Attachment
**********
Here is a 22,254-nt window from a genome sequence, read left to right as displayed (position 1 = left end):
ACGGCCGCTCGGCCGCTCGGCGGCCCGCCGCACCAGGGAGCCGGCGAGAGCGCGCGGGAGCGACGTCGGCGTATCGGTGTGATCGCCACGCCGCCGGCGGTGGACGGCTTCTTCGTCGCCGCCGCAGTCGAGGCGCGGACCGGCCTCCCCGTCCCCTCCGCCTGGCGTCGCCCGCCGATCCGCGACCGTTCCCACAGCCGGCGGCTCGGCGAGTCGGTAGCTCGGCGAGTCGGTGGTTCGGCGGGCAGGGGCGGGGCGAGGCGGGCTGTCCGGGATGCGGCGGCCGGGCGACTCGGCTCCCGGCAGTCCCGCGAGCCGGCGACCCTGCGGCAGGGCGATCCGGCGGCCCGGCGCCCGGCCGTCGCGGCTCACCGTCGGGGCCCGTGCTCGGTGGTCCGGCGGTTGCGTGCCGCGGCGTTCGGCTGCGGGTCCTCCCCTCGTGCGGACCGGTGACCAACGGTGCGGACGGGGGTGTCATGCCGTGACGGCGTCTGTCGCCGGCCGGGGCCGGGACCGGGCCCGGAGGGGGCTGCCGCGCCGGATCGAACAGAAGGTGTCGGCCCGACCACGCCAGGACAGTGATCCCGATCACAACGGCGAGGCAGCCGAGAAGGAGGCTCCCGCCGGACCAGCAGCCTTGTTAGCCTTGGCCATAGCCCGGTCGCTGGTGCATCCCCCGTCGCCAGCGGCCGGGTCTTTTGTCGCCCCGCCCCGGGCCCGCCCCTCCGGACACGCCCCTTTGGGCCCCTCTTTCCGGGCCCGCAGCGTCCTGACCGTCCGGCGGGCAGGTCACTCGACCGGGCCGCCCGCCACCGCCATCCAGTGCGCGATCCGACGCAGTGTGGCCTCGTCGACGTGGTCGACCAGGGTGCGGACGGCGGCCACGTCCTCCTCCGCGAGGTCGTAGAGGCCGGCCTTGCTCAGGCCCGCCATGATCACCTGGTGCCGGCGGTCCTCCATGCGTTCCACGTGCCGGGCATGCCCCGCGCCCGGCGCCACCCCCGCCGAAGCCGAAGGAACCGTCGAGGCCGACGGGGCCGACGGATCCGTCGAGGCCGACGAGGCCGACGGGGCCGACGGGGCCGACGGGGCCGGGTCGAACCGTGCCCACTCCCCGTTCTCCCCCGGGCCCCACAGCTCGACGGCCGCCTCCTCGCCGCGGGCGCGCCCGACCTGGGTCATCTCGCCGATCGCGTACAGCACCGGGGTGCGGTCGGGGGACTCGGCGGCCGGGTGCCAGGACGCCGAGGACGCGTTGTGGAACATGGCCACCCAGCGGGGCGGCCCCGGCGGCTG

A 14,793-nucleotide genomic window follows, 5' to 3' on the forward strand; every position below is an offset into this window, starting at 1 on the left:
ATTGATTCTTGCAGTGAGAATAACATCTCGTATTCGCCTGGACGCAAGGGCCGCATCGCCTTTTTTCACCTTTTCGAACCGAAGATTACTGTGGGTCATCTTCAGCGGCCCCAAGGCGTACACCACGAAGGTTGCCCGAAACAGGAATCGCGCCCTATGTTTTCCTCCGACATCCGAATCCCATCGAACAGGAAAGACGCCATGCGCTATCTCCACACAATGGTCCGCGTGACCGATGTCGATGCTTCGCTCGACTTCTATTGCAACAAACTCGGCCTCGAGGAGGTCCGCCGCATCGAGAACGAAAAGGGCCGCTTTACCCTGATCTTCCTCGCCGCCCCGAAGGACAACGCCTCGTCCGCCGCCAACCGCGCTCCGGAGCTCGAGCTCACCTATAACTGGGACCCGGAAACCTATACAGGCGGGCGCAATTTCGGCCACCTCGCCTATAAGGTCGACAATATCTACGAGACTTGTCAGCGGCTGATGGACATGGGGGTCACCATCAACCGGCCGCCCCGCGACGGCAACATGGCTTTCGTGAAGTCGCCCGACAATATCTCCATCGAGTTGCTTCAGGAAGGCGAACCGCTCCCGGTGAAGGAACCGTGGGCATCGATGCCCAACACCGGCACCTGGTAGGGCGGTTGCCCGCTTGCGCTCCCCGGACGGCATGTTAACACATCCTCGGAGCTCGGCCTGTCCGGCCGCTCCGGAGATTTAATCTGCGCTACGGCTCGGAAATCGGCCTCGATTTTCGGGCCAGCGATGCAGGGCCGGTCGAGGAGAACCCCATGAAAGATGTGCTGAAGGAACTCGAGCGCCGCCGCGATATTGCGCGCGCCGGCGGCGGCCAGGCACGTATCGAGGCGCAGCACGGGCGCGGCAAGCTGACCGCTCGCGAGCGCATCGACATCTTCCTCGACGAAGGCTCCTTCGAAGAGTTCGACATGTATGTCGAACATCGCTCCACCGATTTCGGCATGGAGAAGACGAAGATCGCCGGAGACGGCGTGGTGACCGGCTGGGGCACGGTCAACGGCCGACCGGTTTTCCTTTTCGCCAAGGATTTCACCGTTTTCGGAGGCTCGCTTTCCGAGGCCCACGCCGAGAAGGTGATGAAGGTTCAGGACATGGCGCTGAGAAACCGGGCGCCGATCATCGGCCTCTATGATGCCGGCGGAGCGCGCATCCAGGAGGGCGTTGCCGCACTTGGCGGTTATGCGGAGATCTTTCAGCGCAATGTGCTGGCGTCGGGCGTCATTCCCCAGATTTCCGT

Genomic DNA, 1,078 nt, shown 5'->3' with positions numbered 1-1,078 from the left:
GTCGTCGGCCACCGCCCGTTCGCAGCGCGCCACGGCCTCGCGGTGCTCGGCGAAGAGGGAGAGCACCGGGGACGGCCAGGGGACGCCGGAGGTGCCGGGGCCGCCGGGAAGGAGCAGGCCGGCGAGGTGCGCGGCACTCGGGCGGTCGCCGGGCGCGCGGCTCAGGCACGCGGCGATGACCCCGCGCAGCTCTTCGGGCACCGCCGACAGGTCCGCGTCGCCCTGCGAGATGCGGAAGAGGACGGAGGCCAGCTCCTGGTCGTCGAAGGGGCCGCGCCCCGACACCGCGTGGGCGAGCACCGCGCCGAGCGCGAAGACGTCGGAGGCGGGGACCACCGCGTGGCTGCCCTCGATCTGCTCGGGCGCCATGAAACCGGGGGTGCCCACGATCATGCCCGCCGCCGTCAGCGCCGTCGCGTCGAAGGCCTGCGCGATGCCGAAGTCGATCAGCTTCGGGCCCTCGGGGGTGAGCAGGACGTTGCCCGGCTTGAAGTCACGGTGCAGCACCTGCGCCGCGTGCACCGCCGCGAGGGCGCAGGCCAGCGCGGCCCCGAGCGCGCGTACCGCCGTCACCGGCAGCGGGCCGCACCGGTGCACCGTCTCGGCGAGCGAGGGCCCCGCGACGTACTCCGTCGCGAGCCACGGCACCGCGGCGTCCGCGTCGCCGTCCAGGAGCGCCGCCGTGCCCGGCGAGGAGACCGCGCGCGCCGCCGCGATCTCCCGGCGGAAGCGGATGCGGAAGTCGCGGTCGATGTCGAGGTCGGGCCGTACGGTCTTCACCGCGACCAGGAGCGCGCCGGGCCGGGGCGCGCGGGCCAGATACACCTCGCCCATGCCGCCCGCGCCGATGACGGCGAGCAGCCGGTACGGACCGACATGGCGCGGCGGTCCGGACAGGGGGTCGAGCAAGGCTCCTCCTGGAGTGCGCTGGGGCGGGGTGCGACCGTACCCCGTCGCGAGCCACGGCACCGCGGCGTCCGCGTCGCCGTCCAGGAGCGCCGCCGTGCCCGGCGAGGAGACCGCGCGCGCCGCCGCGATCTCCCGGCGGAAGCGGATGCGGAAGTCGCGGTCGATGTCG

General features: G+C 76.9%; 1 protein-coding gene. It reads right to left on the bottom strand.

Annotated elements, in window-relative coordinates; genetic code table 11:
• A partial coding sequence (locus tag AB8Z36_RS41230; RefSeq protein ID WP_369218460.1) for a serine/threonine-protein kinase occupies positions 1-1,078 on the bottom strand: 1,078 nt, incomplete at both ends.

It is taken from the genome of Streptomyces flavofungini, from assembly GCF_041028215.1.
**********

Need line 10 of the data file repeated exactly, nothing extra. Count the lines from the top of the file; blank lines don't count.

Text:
It is taken from the genome of Streptomyces flavofungini, from assembly GCF_041028215.1.